Tuesday, March 1, 2011

How to kill a good idea

10. Keep it to yourself.
Sure way that it’ll not see the light of the day. Soon somebody else will bring something similar to the table, and you’ll say, “..in year 2010, I was thinking about the same thing”.

9. Improve it – on paper.
It’s just an idea, which needs to be refined. Lets analyze and analyze again, create scenarios and keep doing it…till you get the feeling, it’s not going anywhere.
Get as many people to opine on it…get all the feedback and improve it. Sooner or later, the shape of the idea you started with will be mellowed down to unrecognizable.

8. Don’t time it.
When product release is only a few months away, you come up with a great design idea and try to get others involved into it. People may like it but they have no time to invest into it…soon it’ll be forgotten.

7. Don’t tailor it: If it worked for them, it’ll work for you too.
You discovered a great idea that is working wonders in another place…and believe that it will do the same for you. After all it’s a great idea…it’s got to work. Like serving the American favorite ‘cheese burger’ to Indian consumers.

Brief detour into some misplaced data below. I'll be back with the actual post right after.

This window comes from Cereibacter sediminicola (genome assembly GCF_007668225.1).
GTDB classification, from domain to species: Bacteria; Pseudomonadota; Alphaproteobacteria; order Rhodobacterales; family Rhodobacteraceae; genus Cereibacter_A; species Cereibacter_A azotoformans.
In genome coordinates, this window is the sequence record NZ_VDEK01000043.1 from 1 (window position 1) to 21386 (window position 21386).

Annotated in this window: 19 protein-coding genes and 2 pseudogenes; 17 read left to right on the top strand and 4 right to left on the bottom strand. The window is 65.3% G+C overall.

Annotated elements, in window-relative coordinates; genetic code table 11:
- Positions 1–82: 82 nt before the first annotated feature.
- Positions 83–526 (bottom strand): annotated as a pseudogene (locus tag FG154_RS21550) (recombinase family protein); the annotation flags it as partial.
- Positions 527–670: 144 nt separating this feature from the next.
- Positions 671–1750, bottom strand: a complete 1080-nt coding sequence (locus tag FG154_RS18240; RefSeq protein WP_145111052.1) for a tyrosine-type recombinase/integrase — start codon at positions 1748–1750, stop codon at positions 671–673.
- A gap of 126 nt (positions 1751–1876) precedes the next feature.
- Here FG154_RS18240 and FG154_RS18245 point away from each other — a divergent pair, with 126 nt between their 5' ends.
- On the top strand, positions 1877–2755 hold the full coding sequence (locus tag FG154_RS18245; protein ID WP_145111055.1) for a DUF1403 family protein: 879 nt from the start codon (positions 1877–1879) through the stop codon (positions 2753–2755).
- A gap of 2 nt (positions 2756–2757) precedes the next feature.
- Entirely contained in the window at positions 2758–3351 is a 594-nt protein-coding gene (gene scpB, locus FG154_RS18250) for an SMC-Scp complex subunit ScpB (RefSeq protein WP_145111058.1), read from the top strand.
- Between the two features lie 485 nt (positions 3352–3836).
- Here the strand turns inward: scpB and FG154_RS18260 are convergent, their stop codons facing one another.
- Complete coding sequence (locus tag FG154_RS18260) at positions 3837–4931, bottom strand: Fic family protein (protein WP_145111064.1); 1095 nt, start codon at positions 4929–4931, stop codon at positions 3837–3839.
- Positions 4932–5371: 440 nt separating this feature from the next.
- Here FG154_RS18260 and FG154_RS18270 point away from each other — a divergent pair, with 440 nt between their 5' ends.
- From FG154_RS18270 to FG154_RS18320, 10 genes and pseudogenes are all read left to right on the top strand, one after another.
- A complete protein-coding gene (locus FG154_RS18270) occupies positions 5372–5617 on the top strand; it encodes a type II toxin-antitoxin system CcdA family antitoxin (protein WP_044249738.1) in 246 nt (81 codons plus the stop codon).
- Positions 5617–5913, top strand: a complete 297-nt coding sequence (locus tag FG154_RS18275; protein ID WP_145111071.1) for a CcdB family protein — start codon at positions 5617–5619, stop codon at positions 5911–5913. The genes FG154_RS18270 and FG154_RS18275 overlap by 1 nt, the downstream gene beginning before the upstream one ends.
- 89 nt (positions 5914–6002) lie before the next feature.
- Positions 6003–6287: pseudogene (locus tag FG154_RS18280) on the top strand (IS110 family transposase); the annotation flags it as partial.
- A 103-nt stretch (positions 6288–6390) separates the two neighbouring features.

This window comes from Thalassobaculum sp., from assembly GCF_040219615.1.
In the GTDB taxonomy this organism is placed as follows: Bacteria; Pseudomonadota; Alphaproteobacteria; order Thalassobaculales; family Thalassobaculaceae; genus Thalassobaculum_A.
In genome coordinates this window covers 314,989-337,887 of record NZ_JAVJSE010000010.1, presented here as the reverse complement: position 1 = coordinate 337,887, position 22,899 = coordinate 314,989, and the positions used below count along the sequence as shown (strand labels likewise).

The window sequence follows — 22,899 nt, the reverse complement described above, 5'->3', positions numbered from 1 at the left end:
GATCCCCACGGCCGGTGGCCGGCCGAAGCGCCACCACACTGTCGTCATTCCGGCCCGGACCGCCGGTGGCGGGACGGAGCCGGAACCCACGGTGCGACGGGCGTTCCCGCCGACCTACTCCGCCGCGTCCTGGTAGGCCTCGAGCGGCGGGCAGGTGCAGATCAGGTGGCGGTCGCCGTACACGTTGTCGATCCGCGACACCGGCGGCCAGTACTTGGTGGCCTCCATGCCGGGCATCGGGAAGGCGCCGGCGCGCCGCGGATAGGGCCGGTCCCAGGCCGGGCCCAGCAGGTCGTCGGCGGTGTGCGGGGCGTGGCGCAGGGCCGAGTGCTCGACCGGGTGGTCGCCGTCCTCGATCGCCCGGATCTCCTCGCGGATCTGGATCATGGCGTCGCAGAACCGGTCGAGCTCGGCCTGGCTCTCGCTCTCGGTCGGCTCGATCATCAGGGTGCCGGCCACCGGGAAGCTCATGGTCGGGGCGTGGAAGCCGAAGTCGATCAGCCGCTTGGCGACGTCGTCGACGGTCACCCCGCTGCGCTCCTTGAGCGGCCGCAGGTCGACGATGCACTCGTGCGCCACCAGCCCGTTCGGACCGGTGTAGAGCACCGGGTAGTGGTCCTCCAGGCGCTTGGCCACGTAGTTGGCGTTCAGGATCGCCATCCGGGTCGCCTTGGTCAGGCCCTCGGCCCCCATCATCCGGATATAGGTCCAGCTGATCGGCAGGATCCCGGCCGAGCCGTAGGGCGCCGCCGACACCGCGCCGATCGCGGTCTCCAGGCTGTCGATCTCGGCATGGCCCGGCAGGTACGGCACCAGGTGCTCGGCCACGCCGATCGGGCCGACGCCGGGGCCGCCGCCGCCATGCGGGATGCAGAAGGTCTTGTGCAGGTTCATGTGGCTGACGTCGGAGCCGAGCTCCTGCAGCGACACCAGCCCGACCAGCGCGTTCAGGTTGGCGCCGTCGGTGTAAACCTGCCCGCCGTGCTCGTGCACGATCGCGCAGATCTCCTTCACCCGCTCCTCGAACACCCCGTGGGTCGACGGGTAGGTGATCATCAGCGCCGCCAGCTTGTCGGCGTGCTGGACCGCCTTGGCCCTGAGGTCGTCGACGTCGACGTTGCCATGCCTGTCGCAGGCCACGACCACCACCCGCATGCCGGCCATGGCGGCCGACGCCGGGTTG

6. Don’t worry about Practicality & Cost
Believe that if it’s a really good idea, it must be implemented at all costs. Who cares about the savings it brings in.

5. Think of the impact in isolation
When evaluating the impact of an idea, think of the benefits and problems as if it’s the only idea (or process) in play.

4. Be skeptical
Question all the time. When putting in effort into it, worry about what will happen if it fails…be tense…take extra defensive measures.

3. Be the only champion
It’s your idea and it should be seen like that. If someone else talks about it, make sure you add your own comments to it, correct the language if possible. Soon people will stop trying to champion it.

2. Pursue many of them together
There are so many good ideas you have, which deserve implementation. Start them together, so focus is lost, costs are high and people are confused. Most ideas will die soon..

1. Don’t follow up – Slow Death
Let it die a slow death…like most good ideas do. Start implementation…do it one week, skip it next week…be erratic and let other priorities take over. Results won’t show, slowly interest will be lost…soon nobody will remember it.  Mission accomplished!